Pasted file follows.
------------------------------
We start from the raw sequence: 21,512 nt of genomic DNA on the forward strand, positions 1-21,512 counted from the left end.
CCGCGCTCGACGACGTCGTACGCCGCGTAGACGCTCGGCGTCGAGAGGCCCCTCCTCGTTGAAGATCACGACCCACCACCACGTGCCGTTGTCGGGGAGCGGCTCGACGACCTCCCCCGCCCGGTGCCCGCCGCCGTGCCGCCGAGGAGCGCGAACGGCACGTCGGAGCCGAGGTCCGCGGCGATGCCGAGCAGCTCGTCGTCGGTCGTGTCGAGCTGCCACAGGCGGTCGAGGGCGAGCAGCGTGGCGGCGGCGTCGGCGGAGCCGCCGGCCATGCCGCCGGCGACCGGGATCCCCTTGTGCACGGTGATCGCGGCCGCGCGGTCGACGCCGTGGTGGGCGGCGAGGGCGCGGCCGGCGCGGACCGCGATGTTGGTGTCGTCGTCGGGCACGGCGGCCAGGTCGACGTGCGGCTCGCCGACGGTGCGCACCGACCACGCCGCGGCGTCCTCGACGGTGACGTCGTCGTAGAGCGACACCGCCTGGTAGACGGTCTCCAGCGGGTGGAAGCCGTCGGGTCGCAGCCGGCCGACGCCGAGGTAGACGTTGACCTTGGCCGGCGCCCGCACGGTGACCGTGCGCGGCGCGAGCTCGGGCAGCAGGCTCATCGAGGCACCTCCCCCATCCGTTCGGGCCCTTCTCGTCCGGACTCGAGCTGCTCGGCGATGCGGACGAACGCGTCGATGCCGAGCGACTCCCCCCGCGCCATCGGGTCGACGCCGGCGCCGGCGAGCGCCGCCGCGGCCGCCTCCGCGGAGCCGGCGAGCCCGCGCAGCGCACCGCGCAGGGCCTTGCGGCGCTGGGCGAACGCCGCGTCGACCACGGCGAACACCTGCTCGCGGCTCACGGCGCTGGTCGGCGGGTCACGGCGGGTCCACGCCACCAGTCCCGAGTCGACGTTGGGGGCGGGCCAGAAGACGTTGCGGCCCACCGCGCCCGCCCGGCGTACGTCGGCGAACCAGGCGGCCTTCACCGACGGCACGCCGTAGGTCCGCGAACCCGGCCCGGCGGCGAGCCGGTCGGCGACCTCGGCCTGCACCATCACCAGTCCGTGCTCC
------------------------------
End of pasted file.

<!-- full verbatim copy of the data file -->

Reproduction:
We start from the raw sequence: 21,512 nt of genomic DNA on the forward strand, positions 1-21,512 counted from the left end.
CCGCGCTCGACGACGTCGTACGCCGCGTAGACGCTCGGCGTCGAGAGGCCCCTCCTCGTTGAAGATCACGACCCACCACCACGTGCCGTTGTCGGGGAGCGGCTCGACGACCTCCCCCGCCCGGTGCCCGCCGCCGTGCCGCCGAGGAGCGCGAACGGCACGTCGGAGCCGAGGTCCGCGGCGATGCCGAGCAGCTCGTCGTCGGTCGTGTCGAGCTGCCACAGGCGGTCGAGGGCGAGCAGCGTGGCGGCGGCGTCGGCGGAGCCGCCGGCCATGCCGCCGGCGACCGGGATCCCCTTGTGCACGGTGATCGCGGCCGCGCGGTCGACGCCGTGGTGGGCGGCGAGGGCGCGGCCGGCGCGGACCGCGATGTTGGTGTCGTCGTCGGGCACGGCGGCCAGGTCGACGTGCGGCTCGCCGACGGTGCGCACCGACCACGCCGCGGCGTCCTCGACGGTGACGTCGTCGTAGAGCGACACCGCCTGGTAGACGGTCTCCAGCGGGTGGAAGCCGTCGGGTCGCAGCCGGCCGACGCCGAGGTAGACGTTGACCTTGGCCGGCGCCCGCACGGTGACCGTGCGCGGCGCGAGCTCGGGCAGCAGGCTCATCGAGGCACCTCCCCCATCCGTTCGGGCCCTTCTCGTCCGGACTCGAGCTGCTCGGCGATGCGGACGAACGCGTCGATGCCGAGCGACTCCCCCCGCGCCATCGGGTCGACGCCGGCGCCGGCGAGCGCCGCCGCGGCCGCCTCCGCGGAGCCGGCGAGCCCGCGCAGCGCACCGCGCAGGGCCTTGCGGCGCTGGGCGAACGCCGCGTCGACCACGGCGAACACCTGCTCGCGGCTCACGGCGCTGGTCGGCGGGTCACGGCGGGTCCACGCCACCAGTCCCGAGTCGACGTTGGGGGCGGGCCAGAAGACGTTGCGGCCCACCGCGCCCGCCCGGCGTACGTCGGCGAACCAGGCGGCCTTCACCGACGGCACGCCGTAGGTCCGCGAACCCGGCCCGGCGGCGAGCCGGTCGGCGACCTCGGCCTGCACCATCACCAGTCCGTGCTCC